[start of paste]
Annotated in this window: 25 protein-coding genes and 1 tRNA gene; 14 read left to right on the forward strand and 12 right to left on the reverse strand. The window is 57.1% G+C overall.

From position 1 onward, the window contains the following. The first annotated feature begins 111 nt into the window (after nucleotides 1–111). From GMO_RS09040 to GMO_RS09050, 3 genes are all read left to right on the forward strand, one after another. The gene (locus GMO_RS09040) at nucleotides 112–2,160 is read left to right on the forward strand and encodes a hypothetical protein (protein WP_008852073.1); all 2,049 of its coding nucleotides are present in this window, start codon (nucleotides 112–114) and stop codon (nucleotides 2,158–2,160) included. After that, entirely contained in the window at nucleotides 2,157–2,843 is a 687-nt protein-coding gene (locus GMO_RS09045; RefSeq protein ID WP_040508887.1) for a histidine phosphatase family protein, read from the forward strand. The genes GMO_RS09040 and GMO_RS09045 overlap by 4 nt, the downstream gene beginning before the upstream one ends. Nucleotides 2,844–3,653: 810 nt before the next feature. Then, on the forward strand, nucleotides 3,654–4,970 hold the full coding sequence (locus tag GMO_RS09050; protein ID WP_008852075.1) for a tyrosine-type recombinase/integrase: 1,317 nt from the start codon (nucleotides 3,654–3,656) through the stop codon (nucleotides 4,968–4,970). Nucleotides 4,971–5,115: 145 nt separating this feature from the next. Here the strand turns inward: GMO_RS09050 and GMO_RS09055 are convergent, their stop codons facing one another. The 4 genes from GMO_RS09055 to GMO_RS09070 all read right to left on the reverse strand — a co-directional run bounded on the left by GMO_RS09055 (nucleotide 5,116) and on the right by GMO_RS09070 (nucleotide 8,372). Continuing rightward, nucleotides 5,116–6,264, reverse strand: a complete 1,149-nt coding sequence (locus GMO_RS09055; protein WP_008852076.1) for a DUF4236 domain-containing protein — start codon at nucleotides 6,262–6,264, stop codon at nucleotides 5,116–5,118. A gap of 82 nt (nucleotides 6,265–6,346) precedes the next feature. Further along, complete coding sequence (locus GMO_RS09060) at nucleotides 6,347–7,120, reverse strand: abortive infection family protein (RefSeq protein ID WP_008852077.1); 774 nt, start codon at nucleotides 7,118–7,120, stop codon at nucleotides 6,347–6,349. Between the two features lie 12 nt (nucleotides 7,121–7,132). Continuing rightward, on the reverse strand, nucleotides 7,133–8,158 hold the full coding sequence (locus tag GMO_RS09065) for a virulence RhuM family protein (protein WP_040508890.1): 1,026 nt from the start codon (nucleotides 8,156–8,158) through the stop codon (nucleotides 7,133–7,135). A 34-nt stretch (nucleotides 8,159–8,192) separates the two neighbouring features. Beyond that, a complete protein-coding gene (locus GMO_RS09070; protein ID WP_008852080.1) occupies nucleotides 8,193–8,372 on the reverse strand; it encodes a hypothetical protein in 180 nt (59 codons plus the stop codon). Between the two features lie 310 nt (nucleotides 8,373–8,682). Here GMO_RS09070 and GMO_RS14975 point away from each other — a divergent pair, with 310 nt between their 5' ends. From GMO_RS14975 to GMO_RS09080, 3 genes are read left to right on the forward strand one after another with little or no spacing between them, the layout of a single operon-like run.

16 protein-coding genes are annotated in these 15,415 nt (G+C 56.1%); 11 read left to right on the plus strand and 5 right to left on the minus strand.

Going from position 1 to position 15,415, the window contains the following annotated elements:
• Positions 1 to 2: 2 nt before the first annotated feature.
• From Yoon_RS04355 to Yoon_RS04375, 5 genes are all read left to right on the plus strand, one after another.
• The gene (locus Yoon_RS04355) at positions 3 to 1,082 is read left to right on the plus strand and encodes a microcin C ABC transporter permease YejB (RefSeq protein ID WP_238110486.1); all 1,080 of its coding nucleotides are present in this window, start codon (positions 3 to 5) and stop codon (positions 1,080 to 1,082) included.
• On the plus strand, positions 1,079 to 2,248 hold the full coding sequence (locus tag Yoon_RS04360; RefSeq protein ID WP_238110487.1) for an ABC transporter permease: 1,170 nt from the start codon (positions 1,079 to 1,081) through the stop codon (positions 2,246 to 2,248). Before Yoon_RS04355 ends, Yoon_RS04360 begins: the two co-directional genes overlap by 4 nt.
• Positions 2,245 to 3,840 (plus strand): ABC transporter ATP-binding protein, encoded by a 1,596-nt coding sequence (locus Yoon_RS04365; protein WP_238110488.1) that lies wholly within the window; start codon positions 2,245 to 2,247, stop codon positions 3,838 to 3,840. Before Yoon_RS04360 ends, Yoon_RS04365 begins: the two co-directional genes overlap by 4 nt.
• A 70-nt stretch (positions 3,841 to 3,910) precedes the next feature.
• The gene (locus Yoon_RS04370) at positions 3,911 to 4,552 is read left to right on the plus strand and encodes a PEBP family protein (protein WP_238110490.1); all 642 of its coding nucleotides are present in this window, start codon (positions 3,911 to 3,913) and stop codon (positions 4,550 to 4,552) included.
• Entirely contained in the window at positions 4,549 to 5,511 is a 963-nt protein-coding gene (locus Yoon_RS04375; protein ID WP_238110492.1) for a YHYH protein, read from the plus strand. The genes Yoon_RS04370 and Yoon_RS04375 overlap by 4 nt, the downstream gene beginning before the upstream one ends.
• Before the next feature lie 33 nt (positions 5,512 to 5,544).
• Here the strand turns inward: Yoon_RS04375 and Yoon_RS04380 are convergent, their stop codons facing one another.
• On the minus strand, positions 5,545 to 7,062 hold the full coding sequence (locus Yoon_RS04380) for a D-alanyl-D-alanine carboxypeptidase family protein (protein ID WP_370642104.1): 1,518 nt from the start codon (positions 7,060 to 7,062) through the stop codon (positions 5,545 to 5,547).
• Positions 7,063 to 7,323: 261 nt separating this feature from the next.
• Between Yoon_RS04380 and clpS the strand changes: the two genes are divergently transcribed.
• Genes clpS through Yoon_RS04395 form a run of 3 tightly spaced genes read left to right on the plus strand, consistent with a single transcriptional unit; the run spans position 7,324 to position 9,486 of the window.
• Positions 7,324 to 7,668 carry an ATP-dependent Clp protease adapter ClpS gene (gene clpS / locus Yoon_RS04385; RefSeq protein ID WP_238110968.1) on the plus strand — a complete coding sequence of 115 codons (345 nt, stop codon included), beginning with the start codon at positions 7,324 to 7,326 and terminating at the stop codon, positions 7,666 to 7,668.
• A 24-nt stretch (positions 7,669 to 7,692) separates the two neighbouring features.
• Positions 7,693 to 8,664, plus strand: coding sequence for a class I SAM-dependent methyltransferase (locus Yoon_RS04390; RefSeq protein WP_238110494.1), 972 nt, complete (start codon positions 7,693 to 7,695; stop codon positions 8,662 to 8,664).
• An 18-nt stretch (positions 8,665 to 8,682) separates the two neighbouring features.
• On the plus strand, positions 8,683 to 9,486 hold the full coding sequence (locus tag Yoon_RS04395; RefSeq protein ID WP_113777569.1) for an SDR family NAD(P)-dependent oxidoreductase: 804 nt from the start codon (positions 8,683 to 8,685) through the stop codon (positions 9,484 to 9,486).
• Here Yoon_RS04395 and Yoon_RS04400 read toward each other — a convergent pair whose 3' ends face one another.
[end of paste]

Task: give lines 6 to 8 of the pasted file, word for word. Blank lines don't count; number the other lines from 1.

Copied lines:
• From Yoon_RS04355 to Yoon_RS04375, 5 genes are all read left to right on the plus strand, one after another.
• The gene (locus Yoon_RS04355) at positions 3 to 1,082 is read left to right on the plus strand and encodes a microcin C ABC transporter permease YejB (RefSeq protein ID WP_238110486.1); all 1,080 of its coding nucleotides are present in this window, start codon (positions 3 to 5) and stop codon (positions 1,080 to 1,082) included.
• On the plus strand, positions 1,079 to 2,248 hold the full coding sequence (locus tag Yoon_RS04360; RefSeq protein ID WP_238110487.1) for an ABC transporter permease: 1,170 nt from the start codon (positions 1,079 to 1,081) through the stop codon (positions 2,246 to 2,248). Before Yoon_RS04355 ends, Yoon_RS04360 begins: the two co-directional genes overlap by 4 nt.